Mexico and Texas are beginning to experience the real effects of Tropical Storm Alberto as deaths are confirmed from the storm. As the first named storm of the North Atlantic hurricane season, Alberto made a dramatic entrance, hitting the Mexican coast and leaving a trail of destruction.

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Three people have sadly lost their lives in Nuevo León state, Mexico, with two of the victims being minors. The storm, which struck on Thursday, has since weakened into a depression but continues to cause havoc.

Southern Texas has not been spared, with heavy rains drenching the region. The US National Hurricane Center (NHC) had earlier issued warnings about "life-threatening" flooding in both Mexico and Texas. In Southside, near Houston, the storm's downpour prompted evacuations after dumping at least 4 inches of rain.

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Governor Greg Abbott has declared a disaster, signaling the potential for widespread property damage, injuries, and loss of life. This declaration underscores the seriousness of the situation as Texas braces for further impacts.

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Alberto's maximum sustained winds reached 50 mph but remained below hurricane strength. Despite this, the storm's influence has been significant, especially with the already high temperatures across much of the continent. This extreme weather has exacerbated the conditions, with millions of Americans under heat warnings and wildfires raging in states like California and New Mexico.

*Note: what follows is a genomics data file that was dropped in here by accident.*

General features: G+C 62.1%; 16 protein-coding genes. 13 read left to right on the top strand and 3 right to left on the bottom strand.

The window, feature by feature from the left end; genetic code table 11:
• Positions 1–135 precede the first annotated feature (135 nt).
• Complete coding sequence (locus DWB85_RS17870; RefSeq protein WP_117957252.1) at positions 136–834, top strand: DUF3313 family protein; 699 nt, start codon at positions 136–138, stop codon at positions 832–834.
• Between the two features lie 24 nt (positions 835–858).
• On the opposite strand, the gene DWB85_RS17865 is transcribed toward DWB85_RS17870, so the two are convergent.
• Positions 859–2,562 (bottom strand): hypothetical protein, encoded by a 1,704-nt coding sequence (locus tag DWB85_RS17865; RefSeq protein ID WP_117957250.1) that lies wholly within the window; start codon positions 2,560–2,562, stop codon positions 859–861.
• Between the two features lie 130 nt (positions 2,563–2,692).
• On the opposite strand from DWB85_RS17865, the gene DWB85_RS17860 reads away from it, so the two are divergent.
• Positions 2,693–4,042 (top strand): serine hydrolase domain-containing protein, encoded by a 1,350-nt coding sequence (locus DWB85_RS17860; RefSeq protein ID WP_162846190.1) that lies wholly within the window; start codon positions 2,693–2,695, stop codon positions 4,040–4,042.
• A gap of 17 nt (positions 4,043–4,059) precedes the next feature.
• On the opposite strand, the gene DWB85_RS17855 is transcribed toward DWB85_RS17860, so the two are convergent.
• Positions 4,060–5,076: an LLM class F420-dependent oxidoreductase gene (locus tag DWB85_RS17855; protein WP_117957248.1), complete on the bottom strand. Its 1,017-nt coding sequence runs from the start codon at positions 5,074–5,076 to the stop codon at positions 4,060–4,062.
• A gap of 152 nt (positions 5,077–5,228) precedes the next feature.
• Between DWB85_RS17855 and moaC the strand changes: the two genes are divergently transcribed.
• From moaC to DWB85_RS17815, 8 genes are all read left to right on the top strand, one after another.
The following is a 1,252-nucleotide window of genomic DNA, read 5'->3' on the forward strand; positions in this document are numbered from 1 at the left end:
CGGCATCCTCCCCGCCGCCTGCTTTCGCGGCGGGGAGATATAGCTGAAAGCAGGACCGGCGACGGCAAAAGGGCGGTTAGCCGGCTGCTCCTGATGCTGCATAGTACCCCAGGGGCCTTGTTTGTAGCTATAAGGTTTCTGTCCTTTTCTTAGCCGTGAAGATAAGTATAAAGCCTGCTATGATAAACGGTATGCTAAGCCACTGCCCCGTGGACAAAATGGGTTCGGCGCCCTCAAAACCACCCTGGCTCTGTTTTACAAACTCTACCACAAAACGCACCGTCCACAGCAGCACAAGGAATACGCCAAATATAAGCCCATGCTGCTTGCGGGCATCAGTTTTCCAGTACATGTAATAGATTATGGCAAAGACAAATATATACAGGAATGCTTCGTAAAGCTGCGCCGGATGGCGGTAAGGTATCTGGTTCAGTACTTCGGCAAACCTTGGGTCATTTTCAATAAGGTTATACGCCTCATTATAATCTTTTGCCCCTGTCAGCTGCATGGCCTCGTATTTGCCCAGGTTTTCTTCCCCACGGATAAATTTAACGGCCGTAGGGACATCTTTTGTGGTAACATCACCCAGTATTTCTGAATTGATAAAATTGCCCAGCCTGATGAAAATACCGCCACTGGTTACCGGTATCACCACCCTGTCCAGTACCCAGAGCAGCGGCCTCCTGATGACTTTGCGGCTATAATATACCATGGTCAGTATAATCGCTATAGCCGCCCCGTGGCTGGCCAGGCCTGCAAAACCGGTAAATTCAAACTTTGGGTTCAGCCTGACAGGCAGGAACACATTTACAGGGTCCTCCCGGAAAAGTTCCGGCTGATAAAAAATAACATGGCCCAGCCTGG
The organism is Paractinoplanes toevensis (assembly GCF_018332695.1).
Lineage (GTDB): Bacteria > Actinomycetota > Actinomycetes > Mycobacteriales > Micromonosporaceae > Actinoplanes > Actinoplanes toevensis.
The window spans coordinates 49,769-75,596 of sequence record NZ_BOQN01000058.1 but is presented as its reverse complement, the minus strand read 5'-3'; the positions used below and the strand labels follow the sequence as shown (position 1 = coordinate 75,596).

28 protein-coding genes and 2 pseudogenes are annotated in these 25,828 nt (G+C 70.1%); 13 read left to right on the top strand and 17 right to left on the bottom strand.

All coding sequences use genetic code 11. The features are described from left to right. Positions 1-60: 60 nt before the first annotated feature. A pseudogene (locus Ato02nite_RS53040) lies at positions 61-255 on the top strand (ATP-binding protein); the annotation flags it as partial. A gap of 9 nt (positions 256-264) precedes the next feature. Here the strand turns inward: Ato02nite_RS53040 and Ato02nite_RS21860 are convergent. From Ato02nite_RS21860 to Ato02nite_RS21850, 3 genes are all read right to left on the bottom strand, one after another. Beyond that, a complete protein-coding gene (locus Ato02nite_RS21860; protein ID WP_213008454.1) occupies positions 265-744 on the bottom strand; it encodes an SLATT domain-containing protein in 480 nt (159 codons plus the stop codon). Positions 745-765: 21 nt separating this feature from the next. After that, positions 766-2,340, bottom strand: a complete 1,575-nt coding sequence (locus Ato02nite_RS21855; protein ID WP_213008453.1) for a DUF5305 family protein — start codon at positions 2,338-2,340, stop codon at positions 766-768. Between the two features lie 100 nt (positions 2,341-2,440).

The NHC has forecasted an intense hurricane season, predicting up to seven major hurricanes, more than double the usual number. Contributing factors include record-high sea surface temperatures and shifts in weather patterns. While climate change doesn't necessarily increase the number of hurricanes, it does intensify their power and the amount of rainfall they bring.

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As Texas deals with the immediate effects of Alberto, residents and officials alike are preparing for what could be a challenging hurricane season ahead.

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